Lesson Plan #: AELP-BIO0104
Submitted by: Andrea Leicht and Kim Peterson
Email: firstname.lastname@example.org; email@example.com
School/University/Affiliation: University of Montana, Missoula, MT
Endorsed by: Lisa Blank
University of Montana, Missoula, MT Date: November 3, 1999
Grade Level(s): 3, 4, 5, 6
Duration: one 50-minute session Description: This lesson was designed for the fifth grade level, but could be easily adapted to suit many grade levels. It focuses on the investigation of organisms and the 5 kingdoms.
Goals: To incorporate the following national and state science standards:
a. Unifying Concepts and Processes: Systems, order and organization.
b. Science as Inquiry: Understanding and using abilities necessary to do scientific inquiry.
a. Content Standard 1: Students conduct and communicate scientific investigations.
b. Content Standard 3: Students demonstrate knowledge of characteristics and structures of living things.
Objectives: Students will:
1. define all living things as organisms.
2. investigate and organize organisms according to similar characteristics.
3. identify the 5 kingdoms as well as an example of an organism from each.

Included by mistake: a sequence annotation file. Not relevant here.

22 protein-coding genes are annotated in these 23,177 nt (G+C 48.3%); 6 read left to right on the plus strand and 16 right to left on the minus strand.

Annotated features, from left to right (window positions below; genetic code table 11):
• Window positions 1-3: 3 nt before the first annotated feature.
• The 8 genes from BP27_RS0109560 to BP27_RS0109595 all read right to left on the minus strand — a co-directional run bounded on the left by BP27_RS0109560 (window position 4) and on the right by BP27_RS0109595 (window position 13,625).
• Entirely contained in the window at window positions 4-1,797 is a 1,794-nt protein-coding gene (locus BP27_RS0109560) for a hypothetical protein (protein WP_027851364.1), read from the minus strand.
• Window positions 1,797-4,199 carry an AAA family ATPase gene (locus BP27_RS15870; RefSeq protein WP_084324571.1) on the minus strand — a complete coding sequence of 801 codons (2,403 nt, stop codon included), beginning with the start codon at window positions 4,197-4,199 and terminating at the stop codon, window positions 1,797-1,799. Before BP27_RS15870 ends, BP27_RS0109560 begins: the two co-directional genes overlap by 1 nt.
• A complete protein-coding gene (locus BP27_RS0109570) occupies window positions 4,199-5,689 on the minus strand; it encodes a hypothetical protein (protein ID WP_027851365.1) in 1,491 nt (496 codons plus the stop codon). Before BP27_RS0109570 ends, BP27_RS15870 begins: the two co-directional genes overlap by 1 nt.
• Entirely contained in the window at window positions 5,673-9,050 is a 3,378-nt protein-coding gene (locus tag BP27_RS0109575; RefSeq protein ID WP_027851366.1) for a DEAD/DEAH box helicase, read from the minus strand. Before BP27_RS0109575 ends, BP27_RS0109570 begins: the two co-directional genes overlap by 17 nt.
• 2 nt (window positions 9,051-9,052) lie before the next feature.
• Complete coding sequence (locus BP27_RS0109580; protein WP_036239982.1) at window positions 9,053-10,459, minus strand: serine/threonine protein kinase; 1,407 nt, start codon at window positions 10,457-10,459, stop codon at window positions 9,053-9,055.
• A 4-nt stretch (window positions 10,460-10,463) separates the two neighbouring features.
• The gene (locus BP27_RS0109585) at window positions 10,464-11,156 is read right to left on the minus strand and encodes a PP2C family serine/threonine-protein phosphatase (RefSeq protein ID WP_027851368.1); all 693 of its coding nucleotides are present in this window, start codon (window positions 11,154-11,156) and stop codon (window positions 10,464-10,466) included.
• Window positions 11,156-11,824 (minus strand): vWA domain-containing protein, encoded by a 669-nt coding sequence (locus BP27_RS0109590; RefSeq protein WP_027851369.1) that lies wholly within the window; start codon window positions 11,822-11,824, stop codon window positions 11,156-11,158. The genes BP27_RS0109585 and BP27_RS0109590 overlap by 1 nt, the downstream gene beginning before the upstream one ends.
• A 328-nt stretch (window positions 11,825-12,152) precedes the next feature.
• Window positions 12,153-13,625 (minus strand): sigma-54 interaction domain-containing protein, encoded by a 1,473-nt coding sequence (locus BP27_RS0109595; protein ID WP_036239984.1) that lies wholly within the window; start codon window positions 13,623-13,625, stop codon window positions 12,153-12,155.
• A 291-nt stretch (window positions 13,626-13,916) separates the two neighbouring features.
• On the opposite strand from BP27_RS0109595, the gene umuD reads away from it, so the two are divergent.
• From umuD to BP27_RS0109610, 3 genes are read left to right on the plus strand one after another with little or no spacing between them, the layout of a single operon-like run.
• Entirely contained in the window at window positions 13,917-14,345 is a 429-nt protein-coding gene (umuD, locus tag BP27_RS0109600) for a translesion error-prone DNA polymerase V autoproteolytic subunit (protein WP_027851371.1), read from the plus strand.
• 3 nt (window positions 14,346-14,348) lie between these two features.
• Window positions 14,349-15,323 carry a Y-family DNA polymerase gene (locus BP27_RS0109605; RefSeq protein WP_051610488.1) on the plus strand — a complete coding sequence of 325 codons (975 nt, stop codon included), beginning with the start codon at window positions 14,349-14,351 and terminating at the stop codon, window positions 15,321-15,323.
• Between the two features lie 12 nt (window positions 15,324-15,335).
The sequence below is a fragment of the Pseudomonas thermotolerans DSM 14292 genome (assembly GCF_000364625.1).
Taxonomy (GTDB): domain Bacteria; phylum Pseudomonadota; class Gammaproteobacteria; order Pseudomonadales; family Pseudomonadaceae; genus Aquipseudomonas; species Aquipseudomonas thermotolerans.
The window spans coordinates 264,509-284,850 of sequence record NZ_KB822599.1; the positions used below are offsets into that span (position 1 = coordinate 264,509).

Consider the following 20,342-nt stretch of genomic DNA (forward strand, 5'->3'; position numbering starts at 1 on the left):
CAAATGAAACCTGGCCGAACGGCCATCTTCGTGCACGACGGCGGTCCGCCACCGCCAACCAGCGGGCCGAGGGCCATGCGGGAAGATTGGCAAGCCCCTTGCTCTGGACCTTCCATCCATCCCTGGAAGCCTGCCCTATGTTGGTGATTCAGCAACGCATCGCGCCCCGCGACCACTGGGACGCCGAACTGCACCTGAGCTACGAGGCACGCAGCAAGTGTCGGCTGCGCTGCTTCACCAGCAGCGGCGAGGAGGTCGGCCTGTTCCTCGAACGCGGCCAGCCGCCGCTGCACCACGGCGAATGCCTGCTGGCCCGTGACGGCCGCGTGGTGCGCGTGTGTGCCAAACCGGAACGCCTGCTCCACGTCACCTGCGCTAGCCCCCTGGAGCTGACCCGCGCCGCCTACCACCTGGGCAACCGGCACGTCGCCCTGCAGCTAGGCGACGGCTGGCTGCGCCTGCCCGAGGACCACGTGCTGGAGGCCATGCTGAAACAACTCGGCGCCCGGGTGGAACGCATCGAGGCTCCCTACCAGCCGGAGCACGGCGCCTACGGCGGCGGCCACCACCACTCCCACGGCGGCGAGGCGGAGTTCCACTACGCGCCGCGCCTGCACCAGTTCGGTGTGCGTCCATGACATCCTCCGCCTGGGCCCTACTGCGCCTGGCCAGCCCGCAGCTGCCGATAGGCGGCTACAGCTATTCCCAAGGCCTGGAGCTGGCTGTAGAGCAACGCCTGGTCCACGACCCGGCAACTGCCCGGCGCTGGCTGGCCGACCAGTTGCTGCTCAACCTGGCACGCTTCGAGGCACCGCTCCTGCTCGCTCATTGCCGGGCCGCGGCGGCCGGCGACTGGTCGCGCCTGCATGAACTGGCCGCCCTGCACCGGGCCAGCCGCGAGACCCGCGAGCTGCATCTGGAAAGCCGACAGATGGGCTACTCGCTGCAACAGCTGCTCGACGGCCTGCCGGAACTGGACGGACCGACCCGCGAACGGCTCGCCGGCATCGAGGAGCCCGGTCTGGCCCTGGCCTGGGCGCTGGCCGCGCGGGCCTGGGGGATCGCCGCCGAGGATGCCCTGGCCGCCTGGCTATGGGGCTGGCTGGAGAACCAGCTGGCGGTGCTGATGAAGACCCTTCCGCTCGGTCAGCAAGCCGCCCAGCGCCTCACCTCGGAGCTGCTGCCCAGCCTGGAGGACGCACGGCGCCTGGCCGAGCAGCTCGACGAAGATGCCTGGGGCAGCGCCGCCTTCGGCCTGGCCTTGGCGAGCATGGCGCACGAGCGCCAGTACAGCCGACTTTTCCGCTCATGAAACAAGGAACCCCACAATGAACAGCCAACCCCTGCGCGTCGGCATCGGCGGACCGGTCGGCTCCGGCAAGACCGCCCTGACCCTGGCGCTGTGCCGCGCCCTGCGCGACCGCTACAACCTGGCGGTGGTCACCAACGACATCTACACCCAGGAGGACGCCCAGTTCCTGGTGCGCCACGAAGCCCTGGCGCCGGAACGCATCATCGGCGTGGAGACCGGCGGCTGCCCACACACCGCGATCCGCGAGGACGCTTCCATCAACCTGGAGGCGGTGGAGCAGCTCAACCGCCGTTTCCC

- Discovery Works textbook, grade level 5. Chapter 2.
- Various magazine pictures slides and other examples of organisms
- Students will need science journals.
Procedure: Scientific Explanation:
How are all living things defined? All living things can be defined as organisms. Organisms can be found in oceans, forests, deserts, mountains, soil, air- almost everywhere on Earth. All organisms can be classified, or grouped, into five large groups, called kingdoms. Organisms placed in the same kingdom share certain characteristics, or features. The five kingdoms include animals, plants, fungus, protist and moneran.
Students will have 2 min. to list as many living things as possible in their science journals. Then students will contribute their findings in a class brainstorm. The findings will be recorded on the white board. Ask: What is one word that defines all of these living things? Desired response is organism.
Students are challenged in groups to investigate images of organisms and organize them into categories based on similarities and previous knowledge. The number of categories remains undefined. Students are encouraged to use logic and reason when categorizing. Once students have established categories they will be required to record their finding in a journal entry listing specific groups and characteristics.
Concept Introduction Phase:
Ask students to share their categories. List all the various categories on the white board. Then ask: Can any of these categories be combined into broader groups? The final goal is for all of the various categories to be combined into the 5 kingdoms. Students will then be ready to refer to the text for the actual scientific classification of organisms.
Students will then be required to rearrange their original findings according to the accepted scientific classification from text. Students will record new accurate classification groups and appropriate characteristics in their journal.
Students’ performance of hands on classification in groups and individual journal entries will be evaluated.